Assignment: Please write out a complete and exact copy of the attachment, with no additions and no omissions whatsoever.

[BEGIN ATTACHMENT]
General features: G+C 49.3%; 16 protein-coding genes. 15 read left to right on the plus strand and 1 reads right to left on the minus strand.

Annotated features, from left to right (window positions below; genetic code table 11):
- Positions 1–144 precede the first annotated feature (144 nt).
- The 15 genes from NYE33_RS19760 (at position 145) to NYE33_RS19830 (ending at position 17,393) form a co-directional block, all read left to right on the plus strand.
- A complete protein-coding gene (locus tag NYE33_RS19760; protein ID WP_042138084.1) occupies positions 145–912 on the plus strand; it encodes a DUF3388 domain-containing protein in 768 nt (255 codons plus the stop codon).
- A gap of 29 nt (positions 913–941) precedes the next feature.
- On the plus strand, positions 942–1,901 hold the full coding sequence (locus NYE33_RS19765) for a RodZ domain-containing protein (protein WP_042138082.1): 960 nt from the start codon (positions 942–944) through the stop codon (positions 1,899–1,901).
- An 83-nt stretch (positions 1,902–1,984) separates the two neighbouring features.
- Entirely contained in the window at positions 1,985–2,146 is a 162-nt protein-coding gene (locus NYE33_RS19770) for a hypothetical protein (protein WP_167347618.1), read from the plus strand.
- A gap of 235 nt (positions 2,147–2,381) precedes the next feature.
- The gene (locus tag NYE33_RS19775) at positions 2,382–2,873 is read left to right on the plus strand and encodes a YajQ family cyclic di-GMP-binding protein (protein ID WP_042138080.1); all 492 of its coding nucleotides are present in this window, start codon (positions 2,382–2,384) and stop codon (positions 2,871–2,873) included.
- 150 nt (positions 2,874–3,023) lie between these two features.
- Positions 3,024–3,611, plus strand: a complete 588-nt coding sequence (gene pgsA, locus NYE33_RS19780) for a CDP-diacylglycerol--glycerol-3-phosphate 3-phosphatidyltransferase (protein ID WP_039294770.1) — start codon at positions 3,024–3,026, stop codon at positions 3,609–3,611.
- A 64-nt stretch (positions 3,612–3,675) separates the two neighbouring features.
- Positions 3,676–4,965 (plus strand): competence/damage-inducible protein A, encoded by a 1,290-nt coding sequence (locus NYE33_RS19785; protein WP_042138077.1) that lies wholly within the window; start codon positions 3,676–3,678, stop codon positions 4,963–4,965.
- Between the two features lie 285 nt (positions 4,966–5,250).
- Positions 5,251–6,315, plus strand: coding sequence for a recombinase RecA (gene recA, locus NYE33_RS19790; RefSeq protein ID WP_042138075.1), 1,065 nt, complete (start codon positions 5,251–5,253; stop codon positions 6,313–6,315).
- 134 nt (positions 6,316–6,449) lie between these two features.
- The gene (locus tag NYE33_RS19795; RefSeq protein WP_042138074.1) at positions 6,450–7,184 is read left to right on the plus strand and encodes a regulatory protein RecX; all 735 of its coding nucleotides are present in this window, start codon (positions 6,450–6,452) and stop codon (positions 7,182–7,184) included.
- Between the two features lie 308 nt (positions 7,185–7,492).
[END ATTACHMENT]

General features: G+C 49.3%; 16 protein-coding genes. 15 read left to right on the plus strand and 1 reads right to left on the minus strand.

Annotated features, from left to right (window positions below; genetic code table 11):
- Positions 1–144 precede the first annotated feature (144 nt).
- The 15 genes from NYE33_RS19760 (at position 145) to NYE33_RS19830 (ending at position 17,393) form a co-directional block, all read left to right on the plus strand.
- A complete protein-coding gene (locus tag NYE33_RS19760; protein ID WP_042138084.1) occupies positions 145–912 on the plus strand; it encodes a DUF3388 domain-containing protein in 768 nt (255 codons plus the stop codon).
- A gap of 29 nt (positions 913–941) precedes the next feature.
- On the plus strand, positions 942–1,901 hold the full coding sequence (locus NYE33_RS19765) for a RodZ domain-containing protein (protein WP_042138082.1): 960 nt from the start codon (positions 942–944) through the stop codon (positions 1,899–1,901).
- An 83-nt stretch (positions 1,902–1,984) separates the two neighbouring features.
- Entirely contained in the window at positions 1,985–2,146 is a 162-nt protein-coding gene (locus NYE33_RS19770) for a hypothetical protein (protein WP_167347618.1), read from the plus strand.
- A gap of 235 nt (positions 2,147–2,381) precedes the next feature.
- The gene (locus tag NYE33_RS19775) at positions 2,382–2,873 is read left to right on the plus strand and encodes a YajQ family cyclic di-GMP-binding protein (protein ID WP_042138080.1); all 492 of its coding nucleotides are present in this window, start codon (positions 2,382–2,384) and stop codon (positions 2,871–2,873) included.
- 150 nt (positions 2,874–3,023) lie between these two features.
- Positions 3,024–3,611, plus strand: a complete 588-nt coding sequence (gene pgsA, locus NYE33_RS19780) for a CDP-diacylglycerol--glycerol-3-phosphate 3-phosphatidyltransferase (protein ID WP_039294770.1) — start codon at positions 3,024–3,026, stop codon at positions 3,609–3,611.
- A 64-nt stretch (positions 3,612–3,675) separates the two neighbouring features.
- Positions 3,676–4,965 (plus strand): competence/damage-inducible protein A, encoded by a 1,290-nt coding sequence (locus NYE33_RS19785; protein WP_042138077.1) that lies wholly within the window; start codon positions 3,676–3,678, stop codon positions 4,963–4,965.
- Between the two features lie 285 nt (positions 4,966–5,250).
- Positions 5,251–6,315, plus strand: coding sequence for a recombinase RecA (gene recA, locus NYE33_RS19790; RefSeq protein ID WP_042138075.1), 1,065 nt, complete (start codon positions 5,251–5,253; stop codon positions 6,313–6,315).
- 134 nt (positions 6,316–6,449) lie between these two features.
- The gene (locus tag NYE33_RS19795; RefSeq protein WP_042138074.1) at positions 6,450–7,184 is read left to right on the plus strand and encodes a regulatory protein RecX; all 735 of its coding nucleotides are present in this window, start codon (positions 6,450–6,452) and stop codon (positions 7,182–7,184) included.
- Between the two features lie 308 nt (positions 7,185–7,492).